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Originally published on Rich Vein Travel.
Marseille is the oldest city in France. It was founded 2,600 years ago. From the picture perfect streets of Le Panier, to the inviting blue waters of the Calanques, Marseille is home to some of the most stunning gems in Provence. Should you find that you only have 24 hours in Marseille, here is our luxury travel guide. Discover Marseille the Rich Vein Travel way.
24 Hours in Marseille
When you only have 24 hours in Marseille time is of the essence. So upon arrival at Marseille International Airport, we highly recommend booking a private transfer with the Marseille Driver Service, with a range of luxury and standard vehicles to suit all needs.07:30Upon arrival at your luxury hotel, leave your bags at reception and head straight towards the Old Port. On the way you will also be astounded by Cathédrale de la Major. It is 142 meters long, and the main cupola is 70 meters high. With a capacity of 3,000 seats, it is one of the largest cathedrals in France.
Head to one of the waterside bars or cafés for a freshly baked croissant. Then explore the harbour and admire the architectural design of the new Museum of European and Mediterranean Culture (MUCEM).
While many think of the macaron as France‘s iconic sweet treat, in Provence locals sing the praises of the calisson. Calissons are a traditional French candy consisting of a smooth yellow paste of candied fruit and ground almonds topped with a layer of royal icing. Indulge in a mid-morning snack at Le Roy René located nearby, for a perfect example of how they should be made.
Then take a wander through the enchanting streets of Le Panier. Known as the oldest part of town, it is also the most picturesque. Its close, village-like feel, hidden squares and sun-baked cafes make it a delight to explore. Full of cobbled streets, colourful shops and quirky street art, stop for plenty of photos!You may also want to visit Notre Dame de la Garde. The best way to visit, with little time to spare is to take a fairly inexpensive taxi from the port up the hill.10:00It’s shop o’clock. As a city, Marseille is also famous for its savon de Marseille (soap). Soap-making in Marseille has been traced by some to the 14th century, but much of the stuff for sale at the city’s markets is made elsewhere. We recommend La Grande Savonnerie, on the edge of the Panier/Old Port districts for a truly authentic bar of soap. Made with olive oil and no added perfume, and shaped into cubes, the soaps here are the genuine article.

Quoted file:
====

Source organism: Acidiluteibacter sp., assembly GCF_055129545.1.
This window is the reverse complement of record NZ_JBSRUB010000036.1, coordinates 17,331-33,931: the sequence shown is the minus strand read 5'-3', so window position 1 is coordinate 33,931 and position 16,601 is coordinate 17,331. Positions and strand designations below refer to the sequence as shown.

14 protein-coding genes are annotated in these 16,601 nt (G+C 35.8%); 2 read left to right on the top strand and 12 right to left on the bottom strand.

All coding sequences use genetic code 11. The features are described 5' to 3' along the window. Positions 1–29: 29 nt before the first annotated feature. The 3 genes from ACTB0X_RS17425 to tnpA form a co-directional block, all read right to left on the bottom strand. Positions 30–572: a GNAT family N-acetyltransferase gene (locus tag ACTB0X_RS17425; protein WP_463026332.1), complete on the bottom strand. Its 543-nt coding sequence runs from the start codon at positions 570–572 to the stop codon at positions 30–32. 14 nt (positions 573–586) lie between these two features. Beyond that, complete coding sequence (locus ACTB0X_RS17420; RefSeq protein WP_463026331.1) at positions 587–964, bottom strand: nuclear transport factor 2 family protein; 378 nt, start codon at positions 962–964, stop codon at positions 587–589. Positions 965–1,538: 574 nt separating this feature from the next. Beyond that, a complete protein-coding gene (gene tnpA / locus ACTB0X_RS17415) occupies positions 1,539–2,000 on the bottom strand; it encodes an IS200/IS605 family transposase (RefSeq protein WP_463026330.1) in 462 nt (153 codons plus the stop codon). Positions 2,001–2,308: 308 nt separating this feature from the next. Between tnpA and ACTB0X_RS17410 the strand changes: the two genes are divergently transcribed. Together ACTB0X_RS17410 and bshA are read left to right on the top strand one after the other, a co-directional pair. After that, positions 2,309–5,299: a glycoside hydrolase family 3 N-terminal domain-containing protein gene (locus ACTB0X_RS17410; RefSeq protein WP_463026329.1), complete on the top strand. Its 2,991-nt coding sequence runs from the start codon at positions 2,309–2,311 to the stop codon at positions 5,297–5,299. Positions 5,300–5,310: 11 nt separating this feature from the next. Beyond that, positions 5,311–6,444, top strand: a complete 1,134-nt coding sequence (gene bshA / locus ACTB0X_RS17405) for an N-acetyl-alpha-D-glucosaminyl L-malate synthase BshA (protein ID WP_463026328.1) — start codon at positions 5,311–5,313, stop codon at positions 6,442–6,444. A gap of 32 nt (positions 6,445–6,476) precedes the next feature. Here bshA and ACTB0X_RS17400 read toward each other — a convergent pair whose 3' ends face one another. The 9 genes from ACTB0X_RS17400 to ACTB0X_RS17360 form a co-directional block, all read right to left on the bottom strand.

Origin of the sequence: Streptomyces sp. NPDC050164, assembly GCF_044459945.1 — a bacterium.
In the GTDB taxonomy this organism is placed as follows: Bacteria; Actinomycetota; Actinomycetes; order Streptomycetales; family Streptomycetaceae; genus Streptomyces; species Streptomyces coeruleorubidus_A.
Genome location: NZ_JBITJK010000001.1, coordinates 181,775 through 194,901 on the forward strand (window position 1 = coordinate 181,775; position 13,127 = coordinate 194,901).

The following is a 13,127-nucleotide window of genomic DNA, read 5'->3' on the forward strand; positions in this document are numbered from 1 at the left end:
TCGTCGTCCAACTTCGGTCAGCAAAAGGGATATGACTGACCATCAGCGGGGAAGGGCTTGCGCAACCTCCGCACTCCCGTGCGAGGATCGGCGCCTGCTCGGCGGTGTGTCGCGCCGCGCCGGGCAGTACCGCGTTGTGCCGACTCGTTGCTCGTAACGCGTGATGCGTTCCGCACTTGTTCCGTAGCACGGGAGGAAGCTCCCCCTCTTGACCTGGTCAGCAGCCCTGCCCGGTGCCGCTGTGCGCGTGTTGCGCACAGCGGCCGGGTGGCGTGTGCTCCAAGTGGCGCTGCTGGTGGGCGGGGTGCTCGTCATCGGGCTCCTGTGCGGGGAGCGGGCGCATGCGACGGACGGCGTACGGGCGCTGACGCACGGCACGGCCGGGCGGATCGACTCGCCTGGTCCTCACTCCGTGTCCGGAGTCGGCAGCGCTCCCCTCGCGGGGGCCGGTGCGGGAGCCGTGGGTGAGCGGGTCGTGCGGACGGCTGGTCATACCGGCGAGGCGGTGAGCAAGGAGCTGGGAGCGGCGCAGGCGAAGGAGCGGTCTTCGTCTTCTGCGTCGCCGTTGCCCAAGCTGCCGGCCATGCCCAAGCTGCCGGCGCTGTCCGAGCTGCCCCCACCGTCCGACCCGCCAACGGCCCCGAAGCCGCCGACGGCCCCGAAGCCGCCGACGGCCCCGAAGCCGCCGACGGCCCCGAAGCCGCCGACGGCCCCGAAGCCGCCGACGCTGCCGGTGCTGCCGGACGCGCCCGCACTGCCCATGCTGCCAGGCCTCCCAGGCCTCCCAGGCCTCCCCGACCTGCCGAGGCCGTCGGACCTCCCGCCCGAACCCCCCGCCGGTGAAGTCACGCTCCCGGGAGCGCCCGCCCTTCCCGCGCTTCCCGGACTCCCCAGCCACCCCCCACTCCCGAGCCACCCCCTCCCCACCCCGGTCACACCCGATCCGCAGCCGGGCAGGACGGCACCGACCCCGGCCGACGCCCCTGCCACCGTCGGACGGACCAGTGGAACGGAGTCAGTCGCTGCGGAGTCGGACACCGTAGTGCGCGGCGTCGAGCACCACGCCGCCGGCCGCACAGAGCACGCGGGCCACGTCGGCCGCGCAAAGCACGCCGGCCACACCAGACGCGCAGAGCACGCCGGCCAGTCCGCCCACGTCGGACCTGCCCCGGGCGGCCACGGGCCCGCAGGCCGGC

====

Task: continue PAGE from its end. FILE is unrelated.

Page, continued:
Swap the streets for the sea, and you set sail on short boat trip to Calanques. Calanques are a unique type of rock formation found along the Mediterranean coastline. They’re geologically formed when limestone is eroded away over thousands of years and submerged by sea level rise to create small inlets along the cliff edges. Boat tours from Marseille will take you along the coastline to Cassis, dipping into the Calanques as you go. They run throughout the summer with plenty of stops for swimming!
After exploring one of France’s most beautiful National Parks, swimming in its inviting waters, and enjoying a light lunch, you’ll probably want to relax in your hotel. So head back, collect your luggage and freshen up in your elegantly appointed room.
One of the biggest modern art galleries in Marseille is the Musée Cantini. The gallery has its own extensive collection of modern art but also regularly hosts exhibitions. The gallery sits within a beautiful mansion built at the end of the 17th century, which was once owned by the Montgrand family and was eventually procured by Jules Cantini, a sculptor and philanthropist who bequeathed it to the City of Marseille in 1916 .18:00Le Capian bar is one of the trendiest bars in Marseille, a favorite among cocktail lovers. In addition to its chic and elegant contemporary decor in winter, and its magnificent terrace, one of its strengths is its award-winning chef-barman Xavier Gilly. With the help of his team, he is the creator of more than 50 unique cocktails from a menu of 200 spirits from around the world.
For dinner we recommend L’Épuisette. Perched on a rock in the Vallon des Auffes, L’Épuisette offers a breathtaking view of the cove of Marseille, in addition to fantastic high quality cuisine. It has become a hot spot of gastronomy in the city.No trip to Marseille is complete without a delicious plate of Bouillabaisse. Originally, Bouillabaisse was a fishermen’s dish. When sorting out the fish for sale, fishermen would put aside some pieces for themselves and their families. So historically it is a simple and familial dish, which has been developed over the years and may now include multiple courses and shellfish. Every family and restaurant creates bouillabaisse in their own way. However it will be difficult to find a better variation than the offering at L’Épuisette.